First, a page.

Hurricane Roslyn made landfall on Mexico’s Pacific coastline as a category 3 hurricane with maximum sustained winds of around 120mph on October 23rd, but the minimum central pressure of the storm was not sufficiently low to trigger Mexico’s catastrophe bond arrangement.
Hurricane Roslyn caused widespread damage across an area from Tecuala, in Nayarit state to Sayulita further south on the Pacific coast.
At least 4 fatalities were reported, while reports cited damaged properties, flooded roads and landslides, with impacts reported across a wide area.
The Pacific coast of Mexico, where hurricane Roslyn made its landfall on October 23rd, is covered under a Mexican government sponsored and World Bank issued catastrophe bond.
Mexico sponsored its $485 million IBRD / FONDEN 2020 transaction in March 2020, with a Class D tranche of notes providing it parametric disaster insurance protection against Pacific hurricane events.
This Class D tranche of notes is $125 million in size and, at issue, the notes came with a modelled expected loss of 4.06%.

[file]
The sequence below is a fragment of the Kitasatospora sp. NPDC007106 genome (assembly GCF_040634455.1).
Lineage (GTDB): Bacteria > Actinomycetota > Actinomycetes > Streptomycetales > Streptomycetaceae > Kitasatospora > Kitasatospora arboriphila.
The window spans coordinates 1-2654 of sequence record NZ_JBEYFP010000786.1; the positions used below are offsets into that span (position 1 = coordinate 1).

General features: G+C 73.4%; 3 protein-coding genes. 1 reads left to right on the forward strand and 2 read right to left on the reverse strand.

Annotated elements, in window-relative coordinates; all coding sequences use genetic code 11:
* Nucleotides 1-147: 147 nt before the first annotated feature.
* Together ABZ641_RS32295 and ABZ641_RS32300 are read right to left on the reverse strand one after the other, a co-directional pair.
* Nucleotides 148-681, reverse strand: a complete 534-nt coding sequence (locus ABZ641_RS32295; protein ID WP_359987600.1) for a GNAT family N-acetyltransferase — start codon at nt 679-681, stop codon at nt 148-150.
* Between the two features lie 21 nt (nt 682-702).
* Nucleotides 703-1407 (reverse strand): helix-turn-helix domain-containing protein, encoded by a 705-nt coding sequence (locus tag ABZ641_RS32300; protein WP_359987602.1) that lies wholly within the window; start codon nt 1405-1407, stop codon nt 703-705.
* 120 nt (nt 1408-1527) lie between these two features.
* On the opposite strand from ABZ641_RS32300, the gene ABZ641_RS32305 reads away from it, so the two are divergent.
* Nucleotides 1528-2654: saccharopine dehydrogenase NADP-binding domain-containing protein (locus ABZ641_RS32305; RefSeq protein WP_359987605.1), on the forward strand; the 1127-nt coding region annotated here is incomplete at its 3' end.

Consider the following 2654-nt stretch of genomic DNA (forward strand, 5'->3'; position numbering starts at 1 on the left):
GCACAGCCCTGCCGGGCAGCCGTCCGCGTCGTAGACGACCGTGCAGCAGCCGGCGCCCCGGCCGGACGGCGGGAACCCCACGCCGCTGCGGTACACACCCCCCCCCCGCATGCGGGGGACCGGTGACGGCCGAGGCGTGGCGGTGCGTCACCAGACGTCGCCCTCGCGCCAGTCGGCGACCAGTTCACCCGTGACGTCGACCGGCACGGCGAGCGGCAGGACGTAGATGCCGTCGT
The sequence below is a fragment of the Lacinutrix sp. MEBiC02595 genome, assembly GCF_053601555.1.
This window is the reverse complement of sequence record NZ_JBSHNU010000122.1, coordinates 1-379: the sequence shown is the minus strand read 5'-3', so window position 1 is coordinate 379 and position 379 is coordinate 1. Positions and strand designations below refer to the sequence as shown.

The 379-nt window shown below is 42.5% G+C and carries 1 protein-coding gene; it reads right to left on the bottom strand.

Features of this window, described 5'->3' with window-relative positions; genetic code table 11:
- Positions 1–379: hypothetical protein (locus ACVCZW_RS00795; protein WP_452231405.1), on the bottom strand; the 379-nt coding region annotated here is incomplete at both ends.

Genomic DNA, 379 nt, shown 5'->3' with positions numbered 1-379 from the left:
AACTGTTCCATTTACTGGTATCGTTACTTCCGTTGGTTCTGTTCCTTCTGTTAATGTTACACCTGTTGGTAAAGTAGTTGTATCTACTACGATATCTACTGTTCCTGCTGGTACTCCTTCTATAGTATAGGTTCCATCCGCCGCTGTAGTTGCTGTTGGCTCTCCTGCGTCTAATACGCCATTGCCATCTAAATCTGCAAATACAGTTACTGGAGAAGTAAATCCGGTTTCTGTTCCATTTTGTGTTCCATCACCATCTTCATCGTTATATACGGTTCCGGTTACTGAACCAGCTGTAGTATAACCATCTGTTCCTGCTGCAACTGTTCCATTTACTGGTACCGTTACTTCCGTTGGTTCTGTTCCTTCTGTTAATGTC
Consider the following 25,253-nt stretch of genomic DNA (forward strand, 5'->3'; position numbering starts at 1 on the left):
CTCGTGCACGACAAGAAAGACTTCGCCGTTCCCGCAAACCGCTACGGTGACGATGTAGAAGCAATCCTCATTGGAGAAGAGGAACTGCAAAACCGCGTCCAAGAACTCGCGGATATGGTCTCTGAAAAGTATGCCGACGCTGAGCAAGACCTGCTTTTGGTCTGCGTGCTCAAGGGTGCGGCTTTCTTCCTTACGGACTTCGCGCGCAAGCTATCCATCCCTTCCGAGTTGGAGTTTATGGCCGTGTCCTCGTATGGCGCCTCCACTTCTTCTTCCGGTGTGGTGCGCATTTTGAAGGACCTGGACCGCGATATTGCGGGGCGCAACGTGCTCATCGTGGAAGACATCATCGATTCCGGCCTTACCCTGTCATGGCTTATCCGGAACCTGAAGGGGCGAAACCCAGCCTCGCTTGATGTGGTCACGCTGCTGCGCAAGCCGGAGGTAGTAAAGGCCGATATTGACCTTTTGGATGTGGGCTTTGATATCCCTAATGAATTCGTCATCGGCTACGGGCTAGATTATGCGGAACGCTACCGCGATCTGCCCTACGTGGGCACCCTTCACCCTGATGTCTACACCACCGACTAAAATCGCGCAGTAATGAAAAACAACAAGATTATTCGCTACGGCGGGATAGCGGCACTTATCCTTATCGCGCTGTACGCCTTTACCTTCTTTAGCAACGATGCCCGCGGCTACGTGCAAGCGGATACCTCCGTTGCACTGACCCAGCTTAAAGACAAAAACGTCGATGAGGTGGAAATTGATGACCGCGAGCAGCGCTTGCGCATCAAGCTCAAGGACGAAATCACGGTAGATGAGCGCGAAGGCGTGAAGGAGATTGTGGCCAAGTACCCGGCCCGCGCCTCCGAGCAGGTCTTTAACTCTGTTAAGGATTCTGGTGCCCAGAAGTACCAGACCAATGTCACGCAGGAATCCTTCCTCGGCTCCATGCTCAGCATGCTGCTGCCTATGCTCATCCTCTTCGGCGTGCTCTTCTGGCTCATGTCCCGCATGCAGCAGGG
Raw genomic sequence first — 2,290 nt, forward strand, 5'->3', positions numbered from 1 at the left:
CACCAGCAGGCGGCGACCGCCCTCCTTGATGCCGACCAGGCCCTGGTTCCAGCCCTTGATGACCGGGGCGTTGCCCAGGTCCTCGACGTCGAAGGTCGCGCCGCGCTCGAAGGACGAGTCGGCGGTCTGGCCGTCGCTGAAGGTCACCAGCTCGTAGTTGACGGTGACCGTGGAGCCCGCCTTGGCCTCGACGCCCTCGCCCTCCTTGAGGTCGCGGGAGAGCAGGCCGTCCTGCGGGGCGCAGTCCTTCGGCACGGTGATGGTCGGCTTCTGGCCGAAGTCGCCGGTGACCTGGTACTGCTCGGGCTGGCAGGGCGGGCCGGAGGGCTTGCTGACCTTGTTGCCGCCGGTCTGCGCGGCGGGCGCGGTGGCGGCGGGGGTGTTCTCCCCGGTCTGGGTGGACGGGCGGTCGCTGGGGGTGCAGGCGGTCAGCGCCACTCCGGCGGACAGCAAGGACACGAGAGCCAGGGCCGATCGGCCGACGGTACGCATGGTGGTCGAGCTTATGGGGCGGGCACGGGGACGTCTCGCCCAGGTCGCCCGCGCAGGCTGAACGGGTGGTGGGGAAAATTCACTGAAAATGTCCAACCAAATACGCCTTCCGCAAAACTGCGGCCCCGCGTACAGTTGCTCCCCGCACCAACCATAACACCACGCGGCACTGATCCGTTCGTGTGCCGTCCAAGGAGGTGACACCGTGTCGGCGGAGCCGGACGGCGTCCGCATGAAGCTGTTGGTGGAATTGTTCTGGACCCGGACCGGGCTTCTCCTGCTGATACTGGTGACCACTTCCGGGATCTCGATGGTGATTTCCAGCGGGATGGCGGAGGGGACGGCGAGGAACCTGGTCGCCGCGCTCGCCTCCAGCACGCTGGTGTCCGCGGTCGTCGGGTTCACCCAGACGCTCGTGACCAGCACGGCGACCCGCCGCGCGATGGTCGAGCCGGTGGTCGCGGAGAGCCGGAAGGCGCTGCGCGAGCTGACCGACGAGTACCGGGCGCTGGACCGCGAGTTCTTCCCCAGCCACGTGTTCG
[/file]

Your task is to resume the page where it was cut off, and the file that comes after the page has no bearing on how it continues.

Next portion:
The parametric trigger for the cat bond’s Pacific hurricane coverage is based on landfall location and minimum central pressure of any hurricane that approaches Mexico.
With a cat-in-a-box type arrangement, there is a line drawn along the coast of Mexico, with different grades of exposure, corresponding to a deeper, or lower, minimum central pressure being required to trigger the cat bond, at the time a hurricane crosses the parametric box (or line) structure.
In this case, insurance, reinsurance, catastrophe bond and insurance-linked securities (ILS) investment manager Twelve Capital has said that hurricane Roslyn was not sufficiently severe to threaten Mexico’s catastrophe bond.
In an update the investment manager said, “While the lowest pressure of this storm was ca. 950mb, it made landfall on the western side of Mexico where the trigger point starts at 935mb so Twelve Capital does not expect a loss from this event.”
Roslyn was the second hurricane of 2022 that threatened Mexico’s catastrophe bond, having intensified rapidly to reach Category 4, although weakened slightly prior to landfall.
Back in May, hurricane Agatha neared Category 3 major status as it approached Mexico’s Pacific coast, however its central pressure did not fall to levels low enough to trigger the catastrophe bond either.